Yoruba God


Ogbin obatala drum

The ogbin obatala drum belongs to the Ijebu-Yoruba peopple of Nigeria.

Fowler Museum at UCLACopyright


Obatala, also known as Orisa-nla, is the Yoruba god of creation, purity, and creativity and the deity responsible for forming children in the womb. He is one of the oldest and most important of the oriṣas—the gods of the Yoruba pantheon.[1] The Supreme Being, Olorun (also known as Olodumare), chose Obatala to create the earth and human beings.

Obatala is the second-in-command of the oriṣas, after Olorun. As such, he is widely celebrated and worshipped throughout Yorubaland. In addition to serving as the god of creativity, purity, and creation, he is also the protector of individuals with disabilities and the god of wisdom, morality, strategy, intelligence, and silver.[2] 

In well-known hymns to Obatala, the god is said to make his worshippers “strong and healthy.”[3] He also supports his worshippers by making them prosperous and numerous. As a sculptor of human beings, he is especially revered for giving children to women who cannot conceive. In his capacity as the god of purity, Obatala is associated with cleanliness and the color white.


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Obatala Creates Humanity

Yoruba artist (16th century)

An ivory bracelet carved with hunchback-like figures. The Yoruba viewed hunchbacks as touched by Obatala, the Sculptor and Creator. Yoruba artist (16th century).

Smithsonian Open AccessPublic Domain

Before the creation of the world, the universe consisted only of sky and water. There was neither an earth nor a sun. In this primordial state, the gods dwelt in the heavens. According to Yoruba cosmology, Olorun eventually chose Obatala to create the earth and all of its inhabitants. 

Obatala suggested to Olorun that the world would be better if there were solid land on which both the oriṣas and other life forms could live. To create this land, Obatala descended to earth on a golden chain and poured sand on the water. He then set a dove and a chicken on the sand, and the birds scattered the newly formed earth. Obatala named this site Ife. 

Obatala asked Olorun to illuminate the earth, so Olorun created the sun. Obatala then decided to create new beings. He formed the first humans from clay, and Olorun gave them life.[4] By this point, Ọbatala was thirsty after all of his labors, so he drank some palm wine and quickly became intoxicated.[5]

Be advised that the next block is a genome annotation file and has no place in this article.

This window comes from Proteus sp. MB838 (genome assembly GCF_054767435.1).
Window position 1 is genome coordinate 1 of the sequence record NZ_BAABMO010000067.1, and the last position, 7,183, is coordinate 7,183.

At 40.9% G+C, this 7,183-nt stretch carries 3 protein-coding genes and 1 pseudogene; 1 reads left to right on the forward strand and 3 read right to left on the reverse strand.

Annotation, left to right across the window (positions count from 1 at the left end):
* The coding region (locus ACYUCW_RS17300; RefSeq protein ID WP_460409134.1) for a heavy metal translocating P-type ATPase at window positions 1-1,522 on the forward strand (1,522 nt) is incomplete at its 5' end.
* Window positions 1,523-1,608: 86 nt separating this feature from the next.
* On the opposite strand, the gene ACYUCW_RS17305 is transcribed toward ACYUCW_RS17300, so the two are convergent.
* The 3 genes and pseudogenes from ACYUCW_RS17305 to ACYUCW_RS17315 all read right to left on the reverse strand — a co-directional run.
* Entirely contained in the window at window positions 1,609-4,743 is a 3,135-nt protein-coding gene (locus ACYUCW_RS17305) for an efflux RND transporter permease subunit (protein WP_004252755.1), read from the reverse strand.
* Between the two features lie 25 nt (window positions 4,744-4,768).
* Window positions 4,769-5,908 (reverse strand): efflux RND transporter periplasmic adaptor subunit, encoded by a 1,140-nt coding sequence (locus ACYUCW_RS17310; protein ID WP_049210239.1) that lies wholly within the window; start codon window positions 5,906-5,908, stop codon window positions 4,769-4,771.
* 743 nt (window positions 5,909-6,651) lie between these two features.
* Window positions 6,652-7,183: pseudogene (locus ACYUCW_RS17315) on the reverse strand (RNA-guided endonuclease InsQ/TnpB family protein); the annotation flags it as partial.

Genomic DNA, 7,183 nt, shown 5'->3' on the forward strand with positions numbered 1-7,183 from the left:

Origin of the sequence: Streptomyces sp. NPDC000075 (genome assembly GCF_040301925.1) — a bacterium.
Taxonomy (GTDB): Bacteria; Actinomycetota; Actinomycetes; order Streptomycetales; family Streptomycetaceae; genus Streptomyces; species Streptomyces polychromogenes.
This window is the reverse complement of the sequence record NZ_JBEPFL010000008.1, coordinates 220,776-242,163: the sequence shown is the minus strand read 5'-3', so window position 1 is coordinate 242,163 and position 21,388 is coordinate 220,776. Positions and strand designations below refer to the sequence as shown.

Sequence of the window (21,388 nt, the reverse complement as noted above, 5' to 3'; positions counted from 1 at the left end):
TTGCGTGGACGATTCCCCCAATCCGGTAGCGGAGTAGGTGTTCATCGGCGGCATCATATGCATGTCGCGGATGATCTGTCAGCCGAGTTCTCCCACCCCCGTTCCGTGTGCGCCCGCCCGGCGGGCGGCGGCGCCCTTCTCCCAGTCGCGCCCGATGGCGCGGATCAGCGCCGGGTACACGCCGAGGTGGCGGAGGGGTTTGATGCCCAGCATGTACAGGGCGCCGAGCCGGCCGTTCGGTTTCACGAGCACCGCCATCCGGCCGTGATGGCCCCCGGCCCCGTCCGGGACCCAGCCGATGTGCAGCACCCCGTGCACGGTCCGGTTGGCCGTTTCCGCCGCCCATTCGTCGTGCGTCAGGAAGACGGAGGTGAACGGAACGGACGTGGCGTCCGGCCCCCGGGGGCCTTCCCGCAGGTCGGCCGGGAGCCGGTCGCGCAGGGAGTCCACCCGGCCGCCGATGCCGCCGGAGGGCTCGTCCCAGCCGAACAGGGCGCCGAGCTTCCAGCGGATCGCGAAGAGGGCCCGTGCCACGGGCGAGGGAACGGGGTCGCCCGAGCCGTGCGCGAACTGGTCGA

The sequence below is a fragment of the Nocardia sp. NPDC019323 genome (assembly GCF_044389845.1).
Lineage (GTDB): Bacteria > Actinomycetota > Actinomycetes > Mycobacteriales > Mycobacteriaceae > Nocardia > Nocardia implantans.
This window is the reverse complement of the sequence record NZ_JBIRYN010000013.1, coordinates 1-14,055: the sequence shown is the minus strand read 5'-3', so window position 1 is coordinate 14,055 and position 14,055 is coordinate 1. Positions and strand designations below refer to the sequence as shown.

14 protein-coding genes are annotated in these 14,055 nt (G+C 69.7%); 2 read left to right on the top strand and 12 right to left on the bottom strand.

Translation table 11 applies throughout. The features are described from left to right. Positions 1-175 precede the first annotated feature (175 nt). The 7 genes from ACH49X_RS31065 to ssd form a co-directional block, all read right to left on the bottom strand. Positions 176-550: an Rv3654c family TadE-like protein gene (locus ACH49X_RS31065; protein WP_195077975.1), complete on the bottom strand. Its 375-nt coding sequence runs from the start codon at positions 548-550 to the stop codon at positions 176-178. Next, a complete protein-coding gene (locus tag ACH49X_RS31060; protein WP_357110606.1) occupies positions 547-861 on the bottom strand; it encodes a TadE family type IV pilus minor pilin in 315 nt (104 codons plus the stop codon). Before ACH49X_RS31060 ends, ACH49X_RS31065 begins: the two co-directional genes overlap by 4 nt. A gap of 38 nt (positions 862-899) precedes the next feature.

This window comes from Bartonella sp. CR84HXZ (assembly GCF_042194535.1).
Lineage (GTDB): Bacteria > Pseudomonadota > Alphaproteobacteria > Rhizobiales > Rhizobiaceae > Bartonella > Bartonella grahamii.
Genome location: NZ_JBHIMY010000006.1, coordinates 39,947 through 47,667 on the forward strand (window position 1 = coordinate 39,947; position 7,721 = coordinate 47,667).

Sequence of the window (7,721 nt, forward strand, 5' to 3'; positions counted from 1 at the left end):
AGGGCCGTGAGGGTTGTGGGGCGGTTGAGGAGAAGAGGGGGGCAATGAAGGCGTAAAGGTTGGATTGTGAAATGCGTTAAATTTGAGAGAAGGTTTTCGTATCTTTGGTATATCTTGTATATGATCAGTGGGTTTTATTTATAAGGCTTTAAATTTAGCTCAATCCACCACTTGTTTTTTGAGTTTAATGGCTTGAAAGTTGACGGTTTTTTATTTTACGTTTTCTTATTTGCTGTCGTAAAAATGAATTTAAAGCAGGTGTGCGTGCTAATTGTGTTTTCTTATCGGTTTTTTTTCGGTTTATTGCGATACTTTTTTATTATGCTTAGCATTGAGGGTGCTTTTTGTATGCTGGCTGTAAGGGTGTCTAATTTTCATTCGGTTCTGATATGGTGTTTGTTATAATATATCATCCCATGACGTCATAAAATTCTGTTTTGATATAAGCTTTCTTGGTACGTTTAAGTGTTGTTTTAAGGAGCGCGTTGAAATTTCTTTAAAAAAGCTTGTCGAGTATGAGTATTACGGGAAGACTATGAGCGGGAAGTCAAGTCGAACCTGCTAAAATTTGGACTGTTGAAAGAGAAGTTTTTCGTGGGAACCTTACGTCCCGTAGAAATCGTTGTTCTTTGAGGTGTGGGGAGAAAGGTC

Upon sobering up, he discovered that he had malformed some of his creations. Consumed by guilt, he decided to become the protector of his misshapen creations—hence his role as protector of the disabled. From that day forward, Obatala gave humanity the tools they needed to survive and thrive.[6]



  1. Baba Ifa Karade, The Handbook of Yoruba Religious Concepts (Newburyport, MA: Weiser Books, 2020), 43.

  2. Karade, The Handbook of Yoruba Religious Concepts, 46.

  3. Jan Knappert, African Mythology: An Encyclopedia of Myth and Legend (London: Diamond Books, 1995), 184.

  4. J. Ọmọṣade Awolalu, Yorùbá Beliefs and Sacrificial Rites (London: Longman, 1996), 45.

  5. In Ife tradition, Olorun sent another god, Oduduwa, to complete the task while Ọbatala was sleeping off his intoxication. Oduduwa created his own humans, who went on to become the rulers of Ife. See Patricia Ann Lynch and Jeremy Roberts, African Mythology, A to Z (New York: Infobase, 2010), 85. Another version states that Oduduwa was sent down to check on Ọbatala. Upon finding him intoxicated, Oduduwa took Ọbatala’s tools and created the earth himself. See Awolalu, Yorùbá Beliefs and Sacrificial Rites, 13.

  6. Lynch and Roberts, African Mythology, 84–85.

Secondary Sources

  1. Awolalu, J. Ọmọṣade. Yorùbá Beliefs and Sacrificial Rites. London: Longman, 1996.

  2. Jackson, J. K. African Myths. New York: Simon and Schuster, 2018.

  3. Karade, Baba Ifa. The Handbook of Yoruba Religious Concepts. Newburyport, MA: Weiser Books, 2020.

  4. Knappert, Jan. African Mythology: An Encyclopedia of Myth and Legend. London: Diamond Books, 1995. 

  5. Lawuyi, O. B. “The Obatala Factor in Yoruba History.” History in Africa 19 (1992): 369–75. https://doi.org/10.2307/3172006.

  6. Lynch, Patricia Ann, and Jeremy Roberts. African Mythology, A to Z. New York: Infobase, 2010.

  7. Marshall Trieber, J. “Creation: An African Yoruba Myth: An Adaptation.” CLA Journal 18, no. 1 (September 1974): 114–18. http://www.jstor.com/stable/44329111.


Mackay, Danielle. “Ọbatala.” Mythopedia, April 26, 2023. https://mythopedia.com/topics/obatala.

Mackay, Danielle. “Ọbatala.” Mythopedia, 26 Apr. 2023. https://mythopedia.com/topics/obatala. Accessed on 13 Dec. 2023.

Mackay, D. (2023, April 26). Ọbatala. Mythopedia. https://mythopedia.com/topics/obatala


  • Danielle Mackay

    Danielle Mackay is a writer and scholar who received her MA in Classical Studies from Rhodes University in South Africa

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